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Well, it’s the first 2016 debate of either party and it is sure to be a raucous occasion given the current state of the Republican field. Donald Trump, among nine others, will likely make the cut which will produce the most-watched first-of-the-cycle primary debate of all time in my opinion. Check back on August 7 and we’ll see if that prediction is correct, as I’m almost certain it will be.

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Report from USNews:

The first major televised Republican presidential debate is two weeks away, on August 6, and it’s shaping up as a defining moment in the fight for the GOP nomination.

The likely star of the debate – the candidate who is generating the most news coverage and the most intense positive and negative reactions – is billionaire real estate developer Donald Trump. His nationwide celebrity, his attention-getting personality and his exposure on the popular TV show “The Apprentice” will make him a big attraction. And Trump’s willingness to practice the politics of derision has Republican establishment leaders worried that he could turn the proceedings into a nasty series of insults and counter-insults.

“I think you have to assume he’ll be loud and aggressive and do everything he can to stay on offense,” former House Speaker Newt Gingrich told Politico. “Trump is very smart. He has lots of TV experience and is absolutely uninhibited.” Gingrich is a veteran of the 2012 presidential campaign, and he did well by taking the offensive in several debates that year, even though he lost the GOP nomination to Mitt Romney.

Fox News, which is sponsoring the encounter in Cleveland, intends to limit the participants to 10 of the 16 announced candidates, based on their standing in five of the most recent national polls. If current trends hold, according to an analysis by the New York Times, those most likely to qualify will be, in the order of their polling support: Trump, former Gov. Jeb Bush of Florida, Gov. Scott Walker of Wisconsin, Sen. Rand Paul of Kentucky, Sen. Marco Rubio of Florida, retired surgeon Ben Carson, former Gov. Mike Huckabee of Arkansas, and Sen. Ted Cruz of Texas, although the last few candidates on this list could easily slip off the stage if their unimpressive polling numbers decline in the next two weeks.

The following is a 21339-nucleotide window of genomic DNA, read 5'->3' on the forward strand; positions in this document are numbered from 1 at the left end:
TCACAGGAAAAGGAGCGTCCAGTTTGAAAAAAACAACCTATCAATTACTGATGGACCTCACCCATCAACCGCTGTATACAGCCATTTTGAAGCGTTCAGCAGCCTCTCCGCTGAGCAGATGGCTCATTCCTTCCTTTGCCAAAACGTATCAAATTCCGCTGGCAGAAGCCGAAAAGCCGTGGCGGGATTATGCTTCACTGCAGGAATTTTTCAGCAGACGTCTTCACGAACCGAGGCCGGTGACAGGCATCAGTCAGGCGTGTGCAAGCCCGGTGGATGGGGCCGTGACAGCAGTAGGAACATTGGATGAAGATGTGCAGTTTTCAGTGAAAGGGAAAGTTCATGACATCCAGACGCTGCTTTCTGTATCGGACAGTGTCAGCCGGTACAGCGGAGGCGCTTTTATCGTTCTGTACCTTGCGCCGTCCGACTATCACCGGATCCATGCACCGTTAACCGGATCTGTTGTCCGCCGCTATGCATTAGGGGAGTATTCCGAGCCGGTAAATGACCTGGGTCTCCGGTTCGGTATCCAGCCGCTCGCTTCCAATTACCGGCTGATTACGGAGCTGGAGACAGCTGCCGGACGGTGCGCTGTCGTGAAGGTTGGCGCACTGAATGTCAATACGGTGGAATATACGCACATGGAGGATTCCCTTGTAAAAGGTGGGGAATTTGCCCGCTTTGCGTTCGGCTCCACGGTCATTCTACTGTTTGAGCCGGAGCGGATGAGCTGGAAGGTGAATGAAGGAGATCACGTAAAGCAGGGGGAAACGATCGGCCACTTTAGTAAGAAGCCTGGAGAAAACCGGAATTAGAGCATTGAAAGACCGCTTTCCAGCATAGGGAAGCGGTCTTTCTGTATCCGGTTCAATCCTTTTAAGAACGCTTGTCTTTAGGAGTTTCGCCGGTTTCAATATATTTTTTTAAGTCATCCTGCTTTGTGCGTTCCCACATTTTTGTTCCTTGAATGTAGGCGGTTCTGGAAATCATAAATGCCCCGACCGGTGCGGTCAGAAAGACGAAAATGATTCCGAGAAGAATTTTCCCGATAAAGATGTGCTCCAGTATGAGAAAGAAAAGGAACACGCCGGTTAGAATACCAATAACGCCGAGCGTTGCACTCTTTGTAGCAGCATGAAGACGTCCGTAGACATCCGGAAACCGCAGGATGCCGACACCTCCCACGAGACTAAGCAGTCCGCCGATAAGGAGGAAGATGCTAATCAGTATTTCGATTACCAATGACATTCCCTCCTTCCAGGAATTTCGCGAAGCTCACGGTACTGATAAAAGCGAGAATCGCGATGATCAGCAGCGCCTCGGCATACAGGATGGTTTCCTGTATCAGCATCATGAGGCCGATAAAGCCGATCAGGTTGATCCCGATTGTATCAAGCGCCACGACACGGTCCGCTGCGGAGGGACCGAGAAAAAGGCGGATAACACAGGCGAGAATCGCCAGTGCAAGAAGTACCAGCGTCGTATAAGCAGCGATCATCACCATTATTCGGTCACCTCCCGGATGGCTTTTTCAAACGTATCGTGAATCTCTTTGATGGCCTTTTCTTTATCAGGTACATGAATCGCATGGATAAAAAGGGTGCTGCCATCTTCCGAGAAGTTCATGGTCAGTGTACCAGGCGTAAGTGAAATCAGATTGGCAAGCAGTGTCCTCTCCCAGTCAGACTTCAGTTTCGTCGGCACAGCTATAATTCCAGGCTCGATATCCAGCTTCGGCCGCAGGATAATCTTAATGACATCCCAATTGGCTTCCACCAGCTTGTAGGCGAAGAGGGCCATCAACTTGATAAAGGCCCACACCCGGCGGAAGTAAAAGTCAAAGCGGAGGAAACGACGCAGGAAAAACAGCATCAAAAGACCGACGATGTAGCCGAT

That would be eight debaters, and there’s room for two more.

Who will the “two more” be? Head over to an article on our partners site for a more detailed look into the polling. As it stands, the field is settling a little bit with Donald Trump planted firmly at the top, for now.

1 COMMENT

  1. This will be a pretty terrible debate for one simple reason: Ten people. Assuming there is two full hours of discussion (there should be more, but…), that’s only 120 minutes – 12 minutes of talking time per person. That’s barely enough to scratch the surface of even a single issue, much less several of them.

    Expect The Donald to come out of this strong – he excels at quick put-downs and witty one liners, which is all most people can really do with such small slices of time. Ted Cruz is an excellent debater, but may not have enough time to really bring that out – he has a tendency to get really wordy in an attempt to dramatize every moment. If he can fight that instinct he might surprise a lot of people.

    I feel that Jeb Bush and Marco Rubio have the most to lose from this debate. Between Trump with his attitude, Cruz with his ability to dissect and refute, Walker with his strong record (he did survive two recall attempts et al.), and Rand Paul with his strong libertarian principals, the others are really lacking something special that distinguishes them from everyone else. They’re almost interchangeable.

    I see Huckabee and Carson as competing for the same voter base, but neither one has a serious shot at the white house. They’re just not strong candidates. Carson, especially, is in way over his head on this one. He is weak on the second amendment (a big deal for conservatives) and his foreign policy experience is zero. Add to that his stance on homosexuality (prison makes you gay, remember) and he’s a certain failure even against the worst of the candidates on the Democrat side. You could pick anyone – anyone at all – and Carson would lose in a landslide.

    Even though she is very far behind in the polls, I would love to see Fiorina get a shot at this. I’d like to see Kasich in there as well, but only because he’s my governor – and he’s done some things that I like (lower income tax, reduced spending, bringing lots of jobs in). Ohio has done pretty well with Kasich at the helm.

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